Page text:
At the Dallas Safari Club’s annual convention in January, a special auction was held to help bring the black rhino back from the brink of extinction. One of the most endangered species on the planet, the black rhino has dwindled from a population of around 70,000 during the 1960s to about 4,000 at present, worldwide. The DSC auction was expected to raise up to $1 million in much-needed support, to be donated to the Namibian government for conservation of the species.
Far from its intended goal, the auction closed with a winning bid of $350,000. Not peanuts, but the result could have been better. And it probably would have been, if not for the negative publicity brought to bear on the DSC because of the item being auctioned – a Namibian black rhino hunt.
It should come as no surprise that the animal rights crowd began making loud, protestor type noises as soon as they learned of the auction. The anti-hunters were incensed that DSC would propose killing a black rhino to save black rhinos. And on the surface, it does sound illogical. Of course, there’s a lot more to the story.
In Africa, as in every other country in the world, taking care of wildlife requires money. Habitat protection, disease control, and game law enforcement, among other wildlife needs, is not cheap. The more money a given government or non-governmental agency has to support the native game animals in an area, the more it can do for the critters. That money has to come from somewhere.
That money comes from hunters.
Animal rights organizations talk a good game, they wail loud and long about being nice to the animals, but in the end, the only group putting their cash with their conscience is hunters. Without the revenue hunting provides, far more animals would be on the verge of joining the Dodo. Altruism is fine and good in theory, but in practice people don’t actually turn loose of money to save a species they will never see in the wild. It just doesn’t happen.
So, from that standpoint, auctioning off one black rhino to save the rest seems a little more acceptable to the reasonable non-hunter. Unfortunately we aren’t dealing with reasonable non-hunters. Fortunately, there’s yet more to the story.
Namibia, the African country where the hunt is to take place, is home to about 1,800 of the world’s approximately 4,000 black rhinos. There are few enough of them that wildlife managers are able to keep tabs on them. The hunt auctioned off by DSC was not a pass to shoot just any black rhino that happened along. It was a permit to kill a particular older bull, named Ronnie, that is past breeding age, and has become aggressive toward the other animals.
That fact never came out in the October 30 story Dan Solomon wrote for Texas Monthly about the auction. Solomon blasted DSC, titling his piece ‘The Dallas Safari Club Is Trying To Preserve The Black Rhino By Killing A Black Rhino.’ Which is true, but it sounds bad when you say it like that. Which is what Solomon intended.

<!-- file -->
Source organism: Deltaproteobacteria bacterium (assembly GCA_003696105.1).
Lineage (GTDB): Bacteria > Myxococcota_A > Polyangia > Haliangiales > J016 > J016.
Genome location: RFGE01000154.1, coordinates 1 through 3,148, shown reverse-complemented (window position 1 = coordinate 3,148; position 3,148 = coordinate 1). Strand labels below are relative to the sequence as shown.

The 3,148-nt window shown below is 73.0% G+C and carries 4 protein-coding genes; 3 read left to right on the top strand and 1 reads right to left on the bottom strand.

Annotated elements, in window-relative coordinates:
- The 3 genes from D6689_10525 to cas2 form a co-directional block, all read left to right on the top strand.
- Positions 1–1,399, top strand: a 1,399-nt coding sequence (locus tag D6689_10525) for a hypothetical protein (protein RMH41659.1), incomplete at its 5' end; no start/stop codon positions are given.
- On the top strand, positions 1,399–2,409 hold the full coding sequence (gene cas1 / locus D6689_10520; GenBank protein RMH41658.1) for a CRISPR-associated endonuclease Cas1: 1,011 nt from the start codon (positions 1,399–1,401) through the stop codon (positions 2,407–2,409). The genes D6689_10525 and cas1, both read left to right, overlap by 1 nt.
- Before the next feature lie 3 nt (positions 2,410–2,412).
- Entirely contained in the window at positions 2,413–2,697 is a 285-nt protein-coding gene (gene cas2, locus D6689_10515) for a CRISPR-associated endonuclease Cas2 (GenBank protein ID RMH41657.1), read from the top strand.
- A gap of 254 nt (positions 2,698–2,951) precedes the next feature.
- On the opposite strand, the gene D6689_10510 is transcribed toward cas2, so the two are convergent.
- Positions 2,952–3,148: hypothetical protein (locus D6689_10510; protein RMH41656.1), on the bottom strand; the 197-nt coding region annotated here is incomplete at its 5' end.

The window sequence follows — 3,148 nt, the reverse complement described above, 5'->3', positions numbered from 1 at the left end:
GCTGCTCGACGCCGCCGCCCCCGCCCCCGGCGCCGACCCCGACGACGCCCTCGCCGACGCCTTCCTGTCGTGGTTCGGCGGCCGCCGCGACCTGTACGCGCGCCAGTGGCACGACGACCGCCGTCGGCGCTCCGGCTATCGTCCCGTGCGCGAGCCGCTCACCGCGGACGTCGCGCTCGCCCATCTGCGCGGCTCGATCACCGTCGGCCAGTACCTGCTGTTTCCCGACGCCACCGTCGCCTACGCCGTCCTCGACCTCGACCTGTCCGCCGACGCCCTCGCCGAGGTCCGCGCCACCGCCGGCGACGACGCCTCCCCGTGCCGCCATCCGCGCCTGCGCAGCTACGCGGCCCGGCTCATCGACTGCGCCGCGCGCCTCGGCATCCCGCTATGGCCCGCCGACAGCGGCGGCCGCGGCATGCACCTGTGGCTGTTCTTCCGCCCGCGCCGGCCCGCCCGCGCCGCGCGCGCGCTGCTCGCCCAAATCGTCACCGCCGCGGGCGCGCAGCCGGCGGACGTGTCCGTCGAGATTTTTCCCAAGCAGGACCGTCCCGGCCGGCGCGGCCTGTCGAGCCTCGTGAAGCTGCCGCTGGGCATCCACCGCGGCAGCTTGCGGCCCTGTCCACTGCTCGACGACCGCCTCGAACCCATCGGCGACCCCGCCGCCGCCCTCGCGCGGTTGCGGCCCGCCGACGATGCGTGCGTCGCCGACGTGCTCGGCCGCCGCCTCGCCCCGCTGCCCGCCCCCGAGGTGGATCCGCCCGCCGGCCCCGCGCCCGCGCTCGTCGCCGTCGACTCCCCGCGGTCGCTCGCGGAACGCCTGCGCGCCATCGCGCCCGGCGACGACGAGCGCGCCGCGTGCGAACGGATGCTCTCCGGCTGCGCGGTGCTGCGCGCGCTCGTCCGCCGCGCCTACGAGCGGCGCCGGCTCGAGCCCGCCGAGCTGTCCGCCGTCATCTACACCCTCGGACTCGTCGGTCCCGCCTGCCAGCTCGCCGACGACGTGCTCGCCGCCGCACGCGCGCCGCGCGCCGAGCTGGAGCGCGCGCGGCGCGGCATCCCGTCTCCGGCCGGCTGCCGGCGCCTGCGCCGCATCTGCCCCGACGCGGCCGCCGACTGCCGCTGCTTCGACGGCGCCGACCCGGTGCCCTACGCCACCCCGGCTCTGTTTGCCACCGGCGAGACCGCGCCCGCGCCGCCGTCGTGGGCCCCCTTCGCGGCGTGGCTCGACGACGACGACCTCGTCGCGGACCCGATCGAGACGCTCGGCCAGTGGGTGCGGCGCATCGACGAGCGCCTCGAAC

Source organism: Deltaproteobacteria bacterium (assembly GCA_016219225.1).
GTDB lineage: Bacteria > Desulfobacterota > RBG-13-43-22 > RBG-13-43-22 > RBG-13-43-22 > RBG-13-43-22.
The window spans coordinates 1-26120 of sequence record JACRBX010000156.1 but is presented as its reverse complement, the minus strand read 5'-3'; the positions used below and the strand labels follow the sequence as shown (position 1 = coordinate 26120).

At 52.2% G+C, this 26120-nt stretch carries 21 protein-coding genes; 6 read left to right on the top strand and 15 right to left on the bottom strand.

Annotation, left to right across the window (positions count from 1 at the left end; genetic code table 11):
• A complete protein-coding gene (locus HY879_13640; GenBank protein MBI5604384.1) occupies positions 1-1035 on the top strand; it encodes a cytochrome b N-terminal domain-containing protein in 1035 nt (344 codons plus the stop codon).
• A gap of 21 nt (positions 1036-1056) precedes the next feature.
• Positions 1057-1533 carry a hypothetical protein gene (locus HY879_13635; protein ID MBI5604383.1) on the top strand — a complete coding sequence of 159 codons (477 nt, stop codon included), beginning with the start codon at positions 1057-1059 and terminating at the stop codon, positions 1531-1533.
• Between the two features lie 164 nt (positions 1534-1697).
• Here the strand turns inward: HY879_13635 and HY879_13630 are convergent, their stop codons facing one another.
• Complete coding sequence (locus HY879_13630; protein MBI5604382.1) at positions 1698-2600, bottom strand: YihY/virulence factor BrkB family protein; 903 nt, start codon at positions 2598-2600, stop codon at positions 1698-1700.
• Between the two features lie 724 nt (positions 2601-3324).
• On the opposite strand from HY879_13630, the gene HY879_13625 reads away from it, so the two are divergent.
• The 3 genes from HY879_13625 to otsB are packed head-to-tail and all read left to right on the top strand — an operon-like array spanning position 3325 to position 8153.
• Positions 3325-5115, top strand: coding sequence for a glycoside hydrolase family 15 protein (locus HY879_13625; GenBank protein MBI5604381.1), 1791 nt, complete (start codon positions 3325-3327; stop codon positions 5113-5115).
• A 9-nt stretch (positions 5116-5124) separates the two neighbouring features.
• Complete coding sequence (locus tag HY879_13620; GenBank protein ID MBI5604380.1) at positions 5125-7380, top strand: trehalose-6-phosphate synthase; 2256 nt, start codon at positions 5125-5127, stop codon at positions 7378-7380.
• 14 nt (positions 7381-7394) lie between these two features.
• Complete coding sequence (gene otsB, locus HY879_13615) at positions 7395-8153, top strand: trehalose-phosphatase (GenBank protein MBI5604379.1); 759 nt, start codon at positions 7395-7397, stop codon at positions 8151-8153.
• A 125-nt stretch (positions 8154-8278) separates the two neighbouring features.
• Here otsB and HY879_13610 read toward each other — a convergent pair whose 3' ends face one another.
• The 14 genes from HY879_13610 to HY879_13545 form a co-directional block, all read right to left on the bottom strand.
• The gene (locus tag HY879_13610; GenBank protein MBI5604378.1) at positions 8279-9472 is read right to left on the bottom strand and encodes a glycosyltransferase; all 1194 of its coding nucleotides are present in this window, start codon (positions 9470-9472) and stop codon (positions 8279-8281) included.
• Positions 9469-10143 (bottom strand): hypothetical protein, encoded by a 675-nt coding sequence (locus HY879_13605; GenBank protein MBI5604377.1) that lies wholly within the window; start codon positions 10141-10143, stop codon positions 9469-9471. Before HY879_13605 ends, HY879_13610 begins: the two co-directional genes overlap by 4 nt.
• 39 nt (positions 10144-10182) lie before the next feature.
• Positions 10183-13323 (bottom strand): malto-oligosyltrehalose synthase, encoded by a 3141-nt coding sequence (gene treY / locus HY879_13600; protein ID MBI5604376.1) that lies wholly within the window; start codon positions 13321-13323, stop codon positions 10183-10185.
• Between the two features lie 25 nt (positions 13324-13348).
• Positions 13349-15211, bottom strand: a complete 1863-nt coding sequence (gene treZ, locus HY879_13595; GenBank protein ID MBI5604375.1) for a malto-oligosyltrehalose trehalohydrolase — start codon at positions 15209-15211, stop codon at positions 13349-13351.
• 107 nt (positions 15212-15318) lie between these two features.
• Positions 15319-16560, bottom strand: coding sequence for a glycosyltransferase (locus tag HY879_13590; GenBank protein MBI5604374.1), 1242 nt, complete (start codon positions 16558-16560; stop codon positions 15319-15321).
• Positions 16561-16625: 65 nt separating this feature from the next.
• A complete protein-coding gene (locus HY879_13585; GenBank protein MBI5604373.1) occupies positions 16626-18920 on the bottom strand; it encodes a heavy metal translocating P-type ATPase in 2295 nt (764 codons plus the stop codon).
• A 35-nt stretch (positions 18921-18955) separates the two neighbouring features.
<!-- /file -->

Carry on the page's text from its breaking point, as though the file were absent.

But Solomon’s sentiments, clearly evident in his prose, are representative of those of many who don’t know the whole story. On the surface it sounds, at best, counterproductive to kill an animal to save the species. Sometimes, however, that’s what is necessary.
Ronnie, the black rhino in question, has become a problem. The typical result of such a situation is to remove the animal from the herd, according to DSC spokesman and former president Steve Wagner. If the hunt had not been donated to DSC by the Namibian government, and auctioned off for the good of the group, wildlife managers would likely have had to kill the rhino, anyway. The Convention on International Trade gives Namibia five black rhino permits a year, for the purpose of weeding out those that contribute the least, and pose the worst threat, to the others.
When any African game animal is killed, none of the meat is wasted. It all goes to feed starving villagers in the area, and every part of the creature is used for whatever purposes apply. That will be the case with the black rhino, with the added benefit of $350,000 to help the rest of the species. The auction is a win-win.
Still, Hanns-Louis Lamprecht, a safari operator in Namibia, was disappointed in the amount of money raised. “It annoys me to tears,” Lamprecht told Dallas Morning News. “A million dollars would have lasted years, years in the conservation efforts. The fact is it could have been more.” Lamprecht referred to the anti-hunters who picketed the event, and were thought responsible for affecting the bidding.
If the antis had not gotten involved, Namibia might be taking a million bucks home to help the black rhinos, instead of only $350,000. Most of the animal rights activists probably mean well, but they generally end up doing more harm than good.
As Norman Maclean said in his book, “Young Men and Fire,” “It’s hard to imagine how the world has lasted this long with so much volunteer help.”